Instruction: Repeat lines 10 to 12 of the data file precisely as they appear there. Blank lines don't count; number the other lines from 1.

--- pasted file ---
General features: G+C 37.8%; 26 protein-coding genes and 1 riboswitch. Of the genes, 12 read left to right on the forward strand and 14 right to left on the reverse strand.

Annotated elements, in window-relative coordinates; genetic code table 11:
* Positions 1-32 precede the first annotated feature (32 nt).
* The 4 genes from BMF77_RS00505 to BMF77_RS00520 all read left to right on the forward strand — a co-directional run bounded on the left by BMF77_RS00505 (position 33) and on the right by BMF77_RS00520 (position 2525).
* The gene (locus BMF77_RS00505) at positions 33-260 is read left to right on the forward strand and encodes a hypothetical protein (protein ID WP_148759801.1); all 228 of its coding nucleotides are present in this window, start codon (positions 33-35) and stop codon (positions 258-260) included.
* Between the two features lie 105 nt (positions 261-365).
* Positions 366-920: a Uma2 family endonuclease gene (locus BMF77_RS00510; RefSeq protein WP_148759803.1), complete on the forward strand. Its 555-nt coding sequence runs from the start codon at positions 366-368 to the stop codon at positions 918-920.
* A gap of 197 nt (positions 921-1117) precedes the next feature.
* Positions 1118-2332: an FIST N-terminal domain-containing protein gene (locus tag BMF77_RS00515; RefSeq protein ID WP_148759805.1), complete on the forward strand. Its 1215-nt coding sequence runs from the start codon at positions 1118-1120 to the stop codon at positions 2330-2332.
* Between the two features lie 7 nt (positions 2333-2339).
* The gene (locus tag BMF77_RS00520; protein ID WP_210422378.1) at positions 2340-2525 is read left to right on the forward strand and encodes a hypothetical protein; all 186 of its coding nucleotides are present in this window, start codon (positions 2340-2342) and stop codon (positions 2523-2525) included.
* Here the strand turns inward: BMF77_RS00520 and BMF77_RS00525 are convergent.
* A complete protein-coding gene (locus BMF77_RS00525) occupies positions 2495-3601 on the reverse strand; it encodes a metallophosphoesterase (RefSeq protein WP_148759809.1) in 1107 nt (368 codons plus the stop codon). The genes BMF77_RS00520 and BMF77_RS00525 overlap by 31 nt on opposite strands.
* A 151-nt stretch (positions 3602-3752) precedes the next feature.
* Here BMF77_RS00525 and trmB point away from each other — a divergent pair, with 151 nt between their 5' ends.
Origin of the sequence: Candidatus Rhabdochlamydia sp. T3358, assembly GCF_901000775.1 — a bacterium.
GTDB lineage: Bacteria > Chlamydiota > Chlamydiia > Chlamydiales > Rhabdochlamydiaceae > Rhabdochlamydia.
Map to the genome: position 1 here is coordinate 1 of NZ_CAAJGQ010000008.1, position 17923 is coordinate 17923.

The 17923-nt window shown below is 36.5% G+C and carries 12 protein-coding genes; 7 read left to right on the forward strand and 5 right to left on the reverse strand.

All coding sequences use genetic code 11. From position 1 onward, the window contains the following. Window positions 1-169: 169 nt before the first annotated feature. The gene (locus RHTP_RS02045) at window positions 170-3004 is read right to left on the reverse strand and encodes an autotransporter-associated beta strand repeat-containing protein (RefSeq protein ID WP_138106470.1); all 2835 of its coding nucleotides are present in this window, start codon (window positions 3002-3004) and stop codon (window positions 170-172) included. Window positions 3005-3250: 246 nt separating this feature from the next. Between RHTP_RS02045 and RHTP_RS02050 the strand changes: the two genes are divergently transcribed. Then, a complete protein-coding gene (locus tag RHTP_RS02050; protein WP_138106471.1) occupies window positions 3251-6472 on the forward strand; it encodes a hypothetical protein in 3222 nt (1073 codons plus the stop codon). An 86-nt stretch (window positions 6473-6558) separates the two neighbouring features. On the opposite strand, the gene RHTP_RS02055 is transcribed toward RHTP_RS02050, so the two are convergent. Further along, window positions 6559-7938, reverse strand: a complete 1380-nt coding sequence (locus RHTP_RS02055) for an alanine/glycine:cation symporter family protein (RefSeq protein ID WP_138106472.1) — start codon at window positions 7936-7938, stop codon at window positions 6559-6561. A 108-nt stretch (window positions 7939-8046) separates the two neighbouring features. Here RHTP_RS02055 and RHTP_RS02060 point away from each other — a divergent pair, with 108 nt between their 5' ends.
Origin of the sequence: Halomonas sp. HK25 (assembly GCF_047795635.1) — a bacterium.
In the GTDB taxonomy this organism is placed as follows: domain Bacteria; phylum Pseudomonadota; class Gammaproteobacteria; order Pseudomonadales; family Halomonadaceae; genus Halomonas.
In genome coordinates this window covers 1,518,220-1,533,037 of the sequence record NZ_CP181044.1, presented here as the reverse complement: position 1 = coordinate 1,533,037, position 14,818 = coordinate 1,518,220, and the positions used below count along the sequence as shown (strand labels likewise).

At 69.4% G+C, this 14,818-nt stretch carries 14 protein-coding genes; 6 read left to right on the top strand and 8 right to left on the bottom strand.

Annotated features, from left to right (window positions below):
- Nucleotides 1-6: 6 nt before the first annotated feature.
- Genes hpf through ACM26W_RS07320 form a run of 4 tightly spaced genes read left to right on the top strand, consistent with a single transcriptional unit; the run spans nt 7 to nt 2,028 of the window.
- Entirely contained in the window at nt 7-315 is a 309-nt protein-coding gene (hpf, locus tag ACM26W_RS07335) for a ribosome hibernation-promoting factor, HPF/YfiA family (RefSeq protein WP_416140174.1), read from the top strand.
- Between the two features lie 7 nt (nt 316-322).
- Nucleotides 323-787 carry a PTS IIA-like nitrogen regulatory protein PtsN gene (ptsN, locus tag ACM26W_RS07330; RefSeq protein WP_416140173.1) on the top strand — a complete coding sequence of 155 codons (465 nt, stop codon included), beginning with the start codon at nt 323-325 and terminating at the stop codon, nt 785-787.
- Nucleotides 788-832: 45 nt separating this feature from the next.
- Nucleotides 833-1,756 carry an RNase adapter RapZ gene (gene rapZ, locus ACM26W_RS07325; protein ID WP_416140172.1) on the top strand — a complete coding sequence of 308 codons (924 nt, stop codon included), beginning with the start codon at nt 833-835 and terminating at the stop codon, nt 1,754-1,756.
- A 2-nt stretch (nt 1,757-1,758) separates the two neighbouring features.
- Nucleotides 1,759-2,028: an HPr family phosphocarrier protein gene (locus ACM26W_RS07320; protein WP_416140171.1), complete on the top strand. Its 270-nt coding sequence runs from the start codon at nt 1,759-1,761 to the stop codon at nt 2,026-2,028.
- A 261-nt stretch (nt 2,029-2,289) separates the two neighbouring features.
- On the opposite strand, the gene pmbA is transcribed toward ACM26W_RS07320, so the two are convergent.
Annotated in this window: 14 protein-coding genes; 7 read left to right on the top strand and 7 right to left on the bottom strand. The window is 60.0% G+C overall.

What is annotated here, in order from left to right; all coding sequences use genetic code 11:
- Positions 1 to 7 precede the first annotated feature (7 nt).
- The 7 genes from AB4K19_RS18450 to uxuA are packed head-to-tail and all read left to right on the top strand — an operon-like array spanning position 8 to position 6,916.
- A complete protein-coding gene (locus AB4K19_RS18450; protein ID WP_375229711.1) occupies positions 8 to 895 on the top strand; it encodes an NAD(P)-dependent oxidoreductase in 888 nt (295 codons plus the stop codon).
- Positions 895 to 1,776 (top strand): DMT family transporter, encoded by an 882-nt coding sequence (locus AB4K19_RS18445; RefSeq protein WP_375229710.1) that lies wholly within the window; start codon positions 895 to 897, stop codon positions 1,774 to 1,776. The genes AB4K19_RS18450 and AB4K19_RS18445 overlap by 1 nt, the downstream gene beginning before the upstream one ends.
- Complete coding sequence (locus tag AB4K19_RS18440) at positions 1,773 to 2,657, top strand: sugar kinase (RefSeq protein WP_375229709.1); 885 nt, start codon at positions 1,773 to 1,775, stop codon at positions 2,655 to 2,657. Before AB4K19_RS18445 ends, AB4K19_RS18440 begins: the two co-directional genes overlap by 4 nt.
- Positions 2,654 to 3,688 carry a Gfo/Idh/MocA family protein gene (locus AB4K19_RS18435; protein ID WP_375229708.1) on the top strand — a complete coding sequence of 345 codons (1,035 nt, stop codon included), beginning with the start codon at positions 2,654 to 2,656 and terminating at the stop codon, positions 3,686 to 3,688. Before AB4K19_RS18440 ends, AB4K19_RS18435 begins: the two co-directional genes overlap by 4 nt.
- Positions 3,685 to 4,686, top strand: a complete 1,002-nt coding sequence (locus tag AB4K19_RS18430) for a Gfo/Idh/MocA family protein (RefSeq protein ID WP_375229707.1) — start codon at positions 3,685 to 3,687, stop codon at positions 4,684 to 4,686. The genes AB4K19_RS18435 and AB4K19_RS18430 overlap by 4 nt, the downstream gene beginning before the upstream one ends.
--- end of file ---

* Between the two features lie 7 nt (positions 2333-2339).
* The gene (locus tag BMF77_RS00520; protein ID WP_210422378.1) at positions 2340-2525 is read left to right on the forward strand and encodes a hypothetical protein; all 186 of its coding nucleotides are present in this window, start codon (positions 2340-2342) and stop codon (positions 2523-2525) included.
* Here the strand turns inward: BMF77_RS00520 and BMF77_RS00525 are convergent.